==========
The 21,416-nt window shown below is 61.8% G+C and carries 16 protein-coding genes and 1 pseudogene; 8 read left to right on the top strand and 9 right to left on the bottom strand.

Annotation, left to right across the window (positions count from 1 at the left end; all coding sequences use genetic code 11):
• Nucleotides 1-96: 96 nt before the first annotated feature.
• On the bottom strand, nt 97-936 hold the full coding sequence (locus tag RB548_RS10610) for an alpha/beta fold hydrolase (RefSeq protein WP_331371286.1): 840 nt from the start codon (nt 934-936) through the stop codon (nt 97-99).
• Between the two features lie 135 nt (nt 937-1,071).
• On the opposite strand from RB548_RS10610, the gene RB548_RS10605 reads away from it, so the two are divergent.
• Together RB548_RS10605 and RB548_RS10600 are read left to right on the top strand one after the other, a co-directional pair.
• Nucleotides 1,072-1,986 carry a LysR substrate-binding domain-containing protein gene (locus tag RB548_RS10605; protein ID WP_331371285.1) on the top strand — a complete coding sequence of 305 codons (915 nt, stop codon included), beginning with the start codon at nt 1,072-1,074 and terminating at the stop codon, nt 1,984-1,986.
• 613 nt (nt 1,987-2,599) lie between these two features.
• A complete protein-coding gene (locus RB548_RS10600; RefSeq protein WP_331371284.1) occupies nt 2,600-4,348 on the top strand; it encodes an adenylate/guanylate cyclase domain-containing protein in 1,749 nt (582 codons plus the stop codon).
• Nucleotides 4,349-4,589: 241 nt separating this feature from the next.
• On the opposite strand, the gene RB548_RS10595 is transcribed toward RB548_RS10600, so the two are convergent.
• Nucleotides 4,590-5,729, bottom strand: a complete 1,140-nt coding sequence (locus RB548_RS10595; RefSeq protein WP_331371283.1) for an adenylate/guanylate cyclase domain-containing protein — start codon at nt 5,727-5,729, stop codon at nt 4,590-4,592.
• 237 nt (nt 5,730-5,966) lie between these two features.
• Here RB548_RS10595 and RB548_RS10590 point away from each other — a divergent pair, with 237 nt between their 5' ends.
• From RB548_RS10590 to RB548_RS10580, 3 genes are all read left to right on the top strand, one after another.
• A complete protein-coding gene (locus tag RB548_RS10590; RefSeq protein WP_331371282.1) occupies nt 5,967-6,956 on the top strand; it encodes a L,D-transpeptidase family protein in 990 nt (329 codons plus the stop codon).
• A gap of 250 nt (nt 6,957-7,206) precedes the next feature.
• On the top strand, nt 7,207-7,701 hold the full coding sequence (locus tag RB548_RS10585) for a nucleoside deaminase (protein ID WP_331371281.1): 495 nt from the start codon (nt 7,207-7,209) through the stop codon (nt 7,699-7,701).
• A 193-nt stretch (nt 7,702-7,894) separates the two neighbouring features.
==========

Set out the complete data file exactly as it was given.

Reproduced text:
The 21,416-nt window shown below is 61.8% G+C and carries 16 protein-coding genes and 1 pseudogene; 8 read left to right on the top strand and 9 right to left on the bottom strand.

Annotation, left to right across the window (positions count from 1 at the left end; all coding sequences use genetic code 11):
• Nucleotides 1-96: 96 nt before the first annotated feature.
• On the bottom strand, nt 97-936 hold the full coding sequence (locus tag RB548_RS10610) for an alpha/beta fold hydrolase (RefSeq protein WP_331371286.1): 840 nt from the start codon (nt 934-936) through the stop codon (nt 97-99).
• Between the two features lie 135 nt (nt 937-1,071).
• On the opposite strand from RB548_RS10610, the gene RB548_RS10605 reads away from it, so the two are divergent.
• Together RB548_RS10605 and RB548_RS10600 are read left to right on the top strand one after the other, a co-directional pair.
• Nucleotides 1,072-1,986 carry a LysR substrate-binding domain-containing protein gene (locus tag RB548_RS10605; protein ID WP_331371285.1) on the top strand — a complete coding sequence of 305 codons (915 nt, stop codon included), beginning with the start codon at nt 1,072-1,074 and terminating at the stop codon, nt 1,984-1,986.
• 613 nt (nt 1,987-2,599) lie between these two features.
• A complete protein-coding gene (locus RB548_RS10600; RefSeq protein WP_331371284.1) occupies nt 2,600-4,348 on the top strand; it encodes an adenylate/guanylate cyclase domain-containing protein in 1,749 nt (582 codons plus the stop codon).
• Nucleotides 4,349-4,589: 241 nt separating this feature from the next.
• On the opposite strand, the gene RB548_RS10595 is transcribed toward RB548_RS10600, so the two are convergent.
• Nucleotides 4,590-5,729, bottom strand: a complete 1,140-nt coding sequence (locus RB548_RS10595; RefSeq protein WP_331371283.1) for an adenylate/guanylate cyclase domain-containing protein — start codon at nt 5,727-5,729, stop codon at nt 4,590-4,592.
• 237 nt (nt 5,730-5,966) lie between these two features.
• Here RB548_RS10595 and RB548_RS10590 point away from each other — a divergent pair, with 237 nt between their 5' ends.
• From RB548_RS10590 to RB548_RS10580, 3 genes are all read left to right on the top strand, one after another.
• A complete protein-coding gene (locus tag RB548_RS10590; RefSeq protein WP_331371282.1) occupies nt 5,967-6,956 on the top strand; it encodes a L,D-transpeptidase family protein in 990 nt (329 codons plus the stop codon).
• A gap of 250 nt (nt 6,957-7,206) precedes the next feature.
• On the top strand, nt 7,207-7,701 hold the full coding sequence (locus tag RB548_RS10585) for a nucleoside deaminase (protein ID WP_331371281.1): 495 nt from the start codon (nt 7,207-7,209) through the stop codon (nt 7,699-7,701).
• A 193-nt stretch (nt 7,702-7,894) separates the two neighbouring features.